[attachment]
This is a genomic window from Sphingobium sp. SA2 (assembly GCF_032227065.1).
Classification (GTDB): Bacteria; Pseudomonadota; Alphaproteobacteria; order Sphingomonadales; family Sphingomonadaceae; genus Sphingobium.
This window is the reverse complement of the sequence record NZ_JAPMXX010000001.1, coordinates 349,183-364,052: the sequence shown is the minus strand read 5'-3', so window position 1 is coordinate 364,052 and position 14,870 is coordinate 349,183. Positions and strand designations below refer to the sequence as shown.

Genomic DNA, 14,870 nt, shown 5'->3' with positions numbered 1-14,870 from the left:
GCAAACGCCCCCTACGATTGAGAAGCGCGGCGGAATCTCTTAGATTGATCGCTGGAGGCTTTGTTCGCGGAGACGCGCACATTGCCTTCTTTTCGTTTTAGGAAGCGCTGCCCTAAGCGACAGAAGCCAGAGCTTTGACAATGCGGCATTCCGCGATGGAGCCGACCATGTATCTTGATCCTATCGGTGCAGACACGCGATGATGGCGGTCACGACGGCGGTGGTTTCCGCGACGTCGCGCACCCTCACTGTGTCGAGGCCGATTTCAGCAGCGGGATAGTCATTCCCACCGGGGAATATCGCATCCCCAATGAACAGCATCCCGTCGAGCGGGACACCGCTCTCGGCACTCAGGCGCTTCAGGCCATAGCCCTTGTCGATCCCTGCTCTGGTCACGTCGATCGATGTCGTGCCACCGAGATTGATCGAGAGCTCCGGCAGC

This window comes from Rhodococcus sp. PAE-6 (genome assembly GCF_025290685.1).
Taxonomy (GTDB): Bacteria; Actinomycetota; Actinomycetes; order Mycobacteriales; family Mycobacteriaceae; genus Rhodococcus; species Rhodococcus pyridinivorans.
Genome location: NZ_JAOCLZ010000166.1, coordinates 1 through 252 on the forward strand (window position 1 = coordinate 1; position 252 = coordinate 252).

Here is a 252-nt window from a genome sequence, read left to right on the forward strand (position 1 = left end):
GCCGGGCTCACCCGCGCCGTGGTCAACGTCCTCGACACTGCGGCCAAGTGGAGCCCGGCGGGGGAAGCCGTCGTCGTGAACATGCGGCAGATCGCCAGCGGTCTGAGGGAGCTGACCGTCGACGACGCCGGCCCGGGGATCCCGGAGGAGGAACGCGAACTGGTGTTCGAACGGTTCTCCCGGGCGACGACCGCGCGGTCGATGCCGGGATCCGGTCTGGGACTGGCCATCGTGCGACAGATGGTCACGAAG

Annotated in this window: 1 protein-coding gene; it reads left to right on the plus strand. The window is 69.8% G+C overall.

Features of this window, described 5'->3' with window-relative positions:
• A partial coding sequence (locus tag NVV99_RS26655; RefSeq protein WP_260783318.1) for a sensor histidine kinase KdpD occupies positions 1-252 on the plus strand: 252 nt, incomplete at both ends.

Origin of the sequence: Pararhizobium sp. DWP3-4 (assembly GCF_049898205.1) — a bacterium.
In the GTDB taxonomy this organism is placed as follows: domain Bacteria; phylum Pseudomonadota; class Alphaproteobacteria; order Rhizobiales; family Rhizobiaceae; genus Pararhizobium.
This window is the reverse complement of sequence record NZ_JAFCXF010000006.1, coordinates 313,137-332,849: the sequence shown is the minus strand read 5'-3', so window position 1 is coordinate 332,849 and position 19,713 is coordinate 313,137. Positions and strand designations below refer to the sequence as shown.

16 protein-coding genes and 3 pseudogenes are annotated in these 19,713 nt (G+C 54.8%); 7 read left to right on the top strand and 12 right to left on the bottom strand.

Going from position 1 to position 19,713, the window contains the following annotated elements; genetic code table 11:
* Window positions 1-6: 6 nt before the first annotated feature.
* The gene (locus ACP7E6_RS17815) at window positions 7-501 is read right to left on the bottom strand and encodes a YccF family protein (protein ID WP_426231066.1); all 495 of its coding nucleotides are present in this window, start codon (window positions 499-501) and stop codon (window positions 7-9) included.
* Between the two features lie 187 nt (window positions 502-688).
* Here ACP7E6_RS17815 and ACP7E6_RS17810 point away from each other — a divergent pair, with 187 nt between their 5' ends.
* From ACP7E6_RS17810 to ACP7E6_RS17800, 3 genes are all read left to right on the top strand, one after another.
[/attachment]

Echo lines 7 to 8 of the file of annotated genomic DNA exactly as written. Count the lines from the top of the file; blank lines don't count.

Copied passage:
Taxonomy (GTDB): Bacteria; Actinomycetota; Actinomycetes; order Mycobacteriales; family Mycobacteriaceae; genus Rhodococcus; species Rhodococcus pyridinivorans.
Genome location: NZ_JAOCLZ010000166.1, coordinates 1 through 252 on the forward strand (window position 1 = coordinate 1; position 252 = coordinate 252).